How Bad Mental Models and Toxic Culture Can Hurt Firefighter Training
By Adam Parkhurst
Photo above by Tim Olk
In part one, we looked at how firefighters can use mental checklists to expedite the fireground decision-making process and how to develop mental cues for known operational events.
Training Skills and Training Concepts
For a long time, I would pull hose at the start of my shift. Most of the guys on the crew would join in and we would time ourselves in how fast we could get our gear on, deploy a line to the front of the station from the apron, and get ready to enter a structure, tools and all. It was great training and a morale booster for the guys. It let everyone know where they and the members of their team stood, and we got to where we could do it pretty fast. Then one day at a fire, one of the newer members, who had done the morning drill multiple times without difficulty, was asked to deploy a line to the front door of a structure. Fairly basic stuff, considering he had done it countless times before without difficulty. But this house presented a challenge. There were cars parked in the front of the house and in the driveway and a large tree in the front yard. The new member did exactly what he was trained to do, what he believed to be correct—he deployed the line straight to the front door. When the line was charged, it opened up and wedged itself underneath a car, slowing down the process of interior attack.
We had trained on hose deployment skills, but not on concept. We had not trained on being able to make decisions regarding how a hoseline should be deployed based on an understanding of how it will act when charged and what you need it to do. Since we had only trained on deploying hoselines straight, both at the station and during training at a drill tower, the firefighter had never put much thought into how he would deploy a line. He would simply pull it straight to the front door. We see this in a number of areas in the fire service lately, but in my opinion mostly in the information that is being released about flow path and applying water. We are looking at the concepts behind why we apply water in certain ways and dispelling some rumors about how fire spreads. Understanding concepts is vital to our decision-making abilities.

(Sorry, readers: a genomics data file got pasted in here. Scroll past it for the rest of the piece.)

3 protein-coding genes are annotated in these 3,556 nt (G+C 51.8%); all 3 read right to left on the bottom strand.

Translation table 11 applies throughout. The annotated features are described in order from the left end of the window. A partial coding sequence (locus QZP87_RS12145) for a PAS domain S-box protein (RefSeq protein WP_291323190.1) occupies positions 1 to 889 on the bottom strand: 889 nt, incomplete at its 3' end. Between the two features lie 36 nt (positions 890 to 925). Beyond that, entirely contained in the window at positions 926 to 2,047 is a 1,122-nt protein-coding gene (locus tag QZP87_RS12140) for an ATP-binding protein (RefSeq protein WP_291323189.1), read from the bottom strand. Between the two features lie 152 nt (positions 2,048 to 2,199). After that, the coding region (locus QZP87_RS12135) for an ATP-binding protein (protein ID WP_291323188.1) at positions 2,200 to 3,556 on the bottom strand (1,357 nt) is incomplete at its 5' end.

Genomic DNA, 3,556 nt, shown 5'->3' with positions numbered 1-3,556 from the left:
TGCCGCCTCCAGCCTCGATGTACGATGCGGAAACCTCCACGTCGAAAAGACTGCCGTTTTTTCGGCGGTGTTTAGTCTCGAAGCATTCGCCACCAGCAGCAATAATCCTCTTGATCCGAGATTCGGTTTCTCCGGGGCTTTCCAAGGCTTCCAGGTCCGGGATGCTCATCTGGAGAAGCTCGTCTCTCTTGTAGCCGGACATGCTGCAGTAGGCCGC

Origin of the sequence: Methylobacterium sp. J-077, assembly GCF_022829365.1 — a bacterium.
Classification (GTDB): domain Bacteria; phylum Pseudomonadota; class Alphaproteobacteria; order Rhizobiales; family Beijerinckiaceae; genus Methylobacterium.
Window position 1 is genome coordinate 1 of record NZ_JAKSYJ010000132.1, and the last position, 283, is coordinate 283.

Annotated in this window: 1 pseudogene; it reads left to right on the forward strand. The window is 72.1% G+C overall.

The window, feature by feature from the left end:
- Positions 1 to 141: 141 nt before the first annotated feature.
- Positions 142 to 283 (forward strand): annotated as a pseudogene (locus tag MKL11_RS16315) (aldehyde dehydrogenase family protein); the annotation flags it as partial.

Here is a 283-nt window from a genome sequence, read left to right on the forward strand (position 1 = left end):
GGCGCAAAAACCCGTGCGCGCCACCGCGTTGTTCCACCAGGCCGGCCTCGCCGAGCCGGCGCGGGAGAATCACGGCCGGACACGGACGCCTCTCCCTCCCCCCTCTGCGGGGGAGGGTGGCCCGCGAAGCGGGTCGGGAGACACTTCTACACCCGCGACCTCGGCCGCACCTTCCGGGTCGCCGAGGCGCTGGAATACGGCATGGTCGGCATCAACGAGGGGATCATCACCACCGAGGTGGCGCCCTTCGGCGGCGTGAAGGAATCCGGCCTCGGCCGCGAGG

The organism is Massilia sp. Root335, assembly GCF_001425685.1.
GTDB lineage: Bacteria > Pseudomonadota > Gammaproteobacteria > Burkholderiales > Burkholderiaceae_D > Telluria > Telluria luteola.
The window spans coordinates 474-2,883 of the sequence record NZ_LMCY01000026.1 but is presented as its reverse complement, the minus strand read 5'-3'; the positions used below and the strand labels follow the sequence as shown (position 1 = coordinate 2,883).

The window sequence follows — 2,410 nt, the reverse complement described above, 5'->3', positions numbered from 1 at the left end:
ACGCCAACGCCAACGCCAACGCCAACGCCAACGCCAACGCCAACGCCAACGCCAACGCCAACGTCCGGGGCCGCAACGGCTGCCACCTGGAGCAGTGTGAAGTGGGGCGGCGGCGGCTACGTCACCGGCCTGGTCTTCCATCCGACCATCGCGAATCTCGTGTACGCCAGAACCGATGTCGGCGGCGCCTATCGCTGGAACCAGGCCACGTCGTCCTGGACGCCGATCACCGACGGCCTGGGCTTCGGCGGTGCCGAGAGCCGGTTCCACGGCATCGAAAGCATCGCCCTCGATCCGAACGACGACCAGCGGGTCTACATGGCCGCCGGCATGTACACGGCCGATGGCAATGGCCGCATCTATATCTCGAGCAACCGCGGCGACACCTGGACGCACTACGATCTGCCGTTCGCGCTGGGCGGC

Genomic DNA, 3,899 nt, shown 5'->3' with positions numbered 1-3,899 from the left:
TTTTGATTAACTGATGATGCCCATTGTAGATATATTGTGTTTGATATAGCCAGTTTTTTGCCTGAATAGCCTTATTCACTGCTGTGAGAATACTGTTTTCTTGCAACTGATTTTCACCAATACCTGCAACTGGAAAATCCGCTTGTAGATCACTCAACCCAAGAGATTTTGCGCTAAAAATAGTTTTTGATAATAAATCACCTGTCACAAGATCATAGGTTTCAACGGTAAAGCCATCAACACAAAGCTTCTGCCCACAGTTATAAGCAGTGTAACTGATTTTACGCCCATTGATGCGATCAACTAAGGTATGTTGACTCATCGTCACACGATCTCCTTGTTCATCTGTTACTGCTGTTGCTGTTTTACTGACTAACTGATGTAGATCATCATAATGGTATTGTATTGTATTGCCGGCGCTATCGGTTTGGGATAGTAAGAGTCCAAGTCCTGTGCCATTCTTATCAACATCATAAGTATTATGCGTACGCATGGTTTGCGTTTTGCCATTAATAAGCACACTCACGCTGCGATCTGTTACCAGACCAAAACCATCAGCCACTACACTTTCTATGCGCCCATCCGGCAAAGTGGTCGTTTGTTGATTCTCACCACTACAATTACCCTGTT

Don’t get me wrong: we need to train on skills development. Firefighters need to know how to pull a hoseline off a rig and how to throw a ladder and so forth. But they also need to train on how to make the right decisions regarding how they will execute that task. This moves past just drilling skill development and looks at understanding concepts. If our aforementioned firefighter not only knew how to pull a hoseline but also knew that when charged the line would expand and looked at ways that the line could become entangled, he may have made a better decision regarding deployment. Now when we do hose training at the station, once the firefighter can successfully deploy a hoseline straight, we start applying obstacles to train adaptability and reinforce theory. We must move past simply thinking of skill development and move toward decision making, teaching concepts and understanding so we can all be thinking firefighters.
Training theory improves decision making. It allows people to select the most appropriate actions among a list of options. Decision making is done through the processing of processing information and comparing it to knowledge that has been gained through previous experiences, like a filing system that we are able to reach into and draw experiences from. During training we fill our folders, and if we fill them with bad information, that is what will be available later.